Ad Age has taken a look at the fledgling market for magazine titles on the iPad, and which titles and types of titles are achieving some early success.
Not surprisingly, it looks like tech-related titles are leading the way, with Wired Magazine at the top of the charts so far.
The first issue of Wired on the iPad sold 105,000 copies, according to Ad Age. That was significantly higherthan the print sales for the same issue. Since then, Wired for iPad has sold an average of 30,000 copies per month, or about 37% of the newsstand sales.
Popular Science’s iPad edition’s sales are said to be equivalent to 12% of its newsstand sales.
Lifestyle mags for the iPad are not faring anywhere near as well …
In comparison, lifestyle magazines like Glamour and Men’s Health are pulling in less than 1% of iPad sales when compared to their newsstand counterparts. People magazine for iPad is averaging 10,800 copies a week. However, the People app is unique in that it is free for print subscribers. Time Inc. declined to breakdown how many of its downloads were from print subscribers. Regardless, like Glamour and Men’s Health, iPad downloads only equal about 1% of People’s single-copy newsstand sales.
Ad Age also notes a few key factors to keep in mind when thinking about the market for iPad magazines – including the fact that it’s still in its infancy, and that publishers are still not able to offer subscriptions (though they’re hopefully hard at it negotiating with Apple to get these going). You have to imagine that once some reasonably priced subscription options are available (including those that cater for current online and print subscribers) sales should get a tremendous boost.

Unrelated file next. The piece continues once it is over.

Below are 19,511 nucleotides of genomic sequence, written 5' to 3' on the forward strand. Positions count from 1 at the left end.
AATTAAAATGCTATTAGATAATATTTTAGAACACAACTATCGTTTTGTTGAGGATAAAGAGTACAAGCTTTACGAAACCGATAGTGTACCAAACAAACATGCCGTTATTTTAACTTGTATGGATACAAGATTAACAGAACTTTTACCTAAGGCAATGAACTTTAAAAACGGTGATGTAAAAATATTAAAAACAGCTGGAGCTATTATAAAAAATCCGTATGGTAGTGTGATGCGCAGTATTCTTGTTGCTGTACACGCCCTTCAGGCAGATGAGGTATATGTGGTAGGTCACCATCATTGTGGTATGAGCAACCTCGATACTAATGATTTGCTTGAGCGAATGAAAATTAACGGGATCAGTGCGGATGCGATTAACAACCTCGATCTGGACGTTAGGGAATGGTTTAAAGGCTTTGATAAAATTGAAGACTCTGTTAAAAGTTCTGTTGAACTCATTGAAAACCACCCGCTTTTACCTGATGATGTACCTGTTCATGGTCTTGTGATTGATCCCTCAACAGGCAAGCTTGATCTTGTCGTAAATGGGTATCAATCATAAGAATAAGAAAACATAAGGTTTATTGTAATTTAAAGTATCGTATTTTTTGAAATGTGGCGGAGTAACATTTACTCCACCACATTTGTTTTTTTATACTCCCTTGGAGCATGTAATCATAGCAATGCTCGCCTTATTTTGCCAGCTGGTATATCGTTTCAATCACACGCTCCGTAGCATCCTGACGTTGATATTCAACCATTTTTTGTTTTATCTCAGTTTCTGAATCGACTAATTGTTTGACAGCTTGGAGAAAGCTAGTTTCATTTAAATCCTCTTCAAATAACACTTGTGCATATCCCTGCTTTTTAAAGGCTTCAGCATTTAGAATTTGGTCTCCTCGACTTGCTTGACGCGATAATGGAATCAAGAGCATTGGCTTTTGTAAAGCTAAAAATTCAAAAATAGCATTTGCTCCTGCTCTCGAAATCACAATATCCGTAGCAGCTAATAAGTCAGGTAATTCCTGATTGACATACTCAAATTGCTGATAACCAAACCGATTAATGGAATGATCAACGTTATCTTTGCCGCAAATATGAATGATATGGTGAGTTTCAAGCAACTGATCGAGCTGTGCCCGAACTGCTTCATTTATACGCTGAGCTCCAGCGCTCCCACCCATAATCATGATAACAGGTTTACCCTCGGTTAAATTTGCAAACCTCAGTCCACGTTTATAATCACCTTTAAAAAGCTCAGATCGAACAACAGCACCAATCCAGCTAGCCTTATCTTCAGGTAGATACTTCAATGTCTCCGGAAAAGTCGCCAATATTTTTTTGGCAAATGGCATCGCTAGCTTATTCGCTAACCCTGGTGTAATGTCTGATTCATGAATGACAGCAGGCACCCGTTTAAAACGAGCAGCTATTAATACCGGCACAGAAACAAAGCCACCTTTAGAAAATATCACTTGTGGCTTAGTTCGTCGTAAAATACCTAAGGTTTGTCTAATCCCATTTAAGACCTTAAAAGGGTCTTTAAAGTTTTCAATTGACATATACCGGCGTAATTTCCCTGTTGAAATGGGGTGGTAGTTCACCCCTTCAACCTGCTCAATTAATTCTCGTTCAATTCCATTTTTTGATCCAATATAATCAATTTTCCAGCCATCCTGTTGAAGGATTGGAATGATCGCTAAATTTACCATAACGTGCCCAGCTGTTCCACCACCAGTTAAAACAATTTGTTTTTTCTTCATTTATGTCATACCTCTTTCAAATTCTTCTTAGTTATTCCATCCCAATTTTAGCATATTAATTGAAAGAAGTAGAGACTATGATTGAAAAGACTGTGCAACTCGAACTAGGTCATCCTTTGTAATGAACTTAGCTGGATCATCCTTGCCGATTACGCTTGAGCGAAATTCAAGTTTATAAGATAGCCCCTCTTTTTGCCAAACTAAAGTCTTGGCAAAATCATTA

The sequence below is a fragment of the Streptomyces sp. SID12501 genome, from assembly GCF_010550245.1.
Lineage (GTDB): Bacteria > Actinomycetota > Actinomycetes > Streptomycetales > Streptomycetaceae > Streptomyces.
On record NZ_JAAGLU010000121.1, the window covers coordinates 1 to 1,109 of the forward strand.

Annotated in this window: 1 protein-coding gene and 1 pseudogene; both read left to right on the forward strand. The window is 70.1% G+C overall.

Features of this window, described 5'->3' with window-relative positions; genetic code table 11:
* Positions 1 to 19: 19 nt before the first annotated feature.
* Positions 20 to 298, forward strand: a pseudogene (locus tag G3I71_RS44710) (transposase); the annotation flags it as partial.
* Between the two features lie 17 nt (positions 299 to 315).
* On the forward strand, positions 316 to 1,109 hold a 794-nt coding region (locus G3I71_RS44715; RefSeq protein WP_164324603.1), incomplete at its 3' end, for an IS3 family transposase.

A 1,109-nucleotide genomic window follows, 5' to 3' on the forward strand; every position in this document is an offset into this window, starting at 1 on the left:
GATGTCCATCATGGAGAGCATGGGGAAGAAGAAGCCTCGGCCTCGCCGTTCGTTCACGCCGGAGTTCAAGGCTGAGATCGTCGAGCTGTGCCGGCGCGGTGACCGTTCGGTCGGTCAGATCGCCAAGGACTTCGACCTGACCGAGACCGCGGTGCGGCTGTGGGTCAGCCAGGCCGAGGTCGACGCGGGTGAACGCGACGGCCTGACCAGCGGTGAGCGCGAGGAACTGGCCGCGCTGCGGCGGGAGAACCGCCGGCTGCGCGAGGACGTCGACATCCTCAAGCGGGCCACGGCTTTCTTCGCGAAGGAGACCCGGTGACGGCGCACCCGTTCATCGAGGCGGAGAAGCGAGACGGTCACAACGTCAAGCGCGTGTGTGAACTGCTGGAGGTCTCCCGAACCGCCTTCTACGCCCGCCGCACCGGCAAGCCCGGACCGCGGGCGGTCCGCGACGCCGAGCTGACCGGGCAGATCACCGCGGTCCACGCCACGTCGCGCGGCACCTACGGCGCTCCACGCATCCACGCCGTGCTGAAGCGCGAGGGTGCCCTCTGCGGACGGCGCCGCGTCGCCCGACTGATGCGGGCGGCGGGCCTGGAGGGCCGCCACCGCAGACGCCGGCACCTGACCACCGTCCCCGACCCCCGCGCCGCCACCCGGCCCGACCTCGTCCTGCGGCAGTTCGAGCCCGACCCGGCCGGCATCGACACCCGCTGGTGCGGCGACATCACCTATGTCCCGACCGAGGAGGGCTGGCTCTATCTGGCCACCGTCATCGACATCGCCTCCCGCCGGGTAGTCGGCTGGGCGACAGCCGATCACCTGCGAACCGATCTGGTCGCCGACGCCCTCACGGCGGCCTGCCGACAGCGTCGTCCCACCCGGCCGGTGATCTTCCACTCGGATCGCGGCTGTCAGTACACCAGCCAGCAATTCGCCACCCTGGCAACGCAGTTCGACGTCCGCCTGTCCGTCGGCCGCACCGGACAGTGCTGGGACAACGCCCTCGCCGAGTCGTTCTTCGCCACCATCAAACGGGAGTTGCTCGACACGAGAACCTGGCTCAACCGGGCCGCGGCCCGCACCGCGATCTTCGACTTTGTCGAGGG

Another success factor mentioned is how much or how little new titles have embraced the notion of producing a proper iPad edition …
When looking at what magazine titles are succeeding on the iPad and what titles are faltering, we can’t help but draw some direct correlations between those titles that have invested the most in the technology and those that are simply just putting a glorified PDF in an iPad-app wrapper.
Amen to that! I have seen a number of hugely disappointing iPad magazine titles. Titles where it is blatantly obvious that have not paid any attention to what can be done in an iPad edition, and have done nothing to make their iPad version any different or better than a print version.
Here’s hoping that subscription models come to the App Store soon, and that those titles that put some real thought and effort into their iPad editions continue to succeed above others.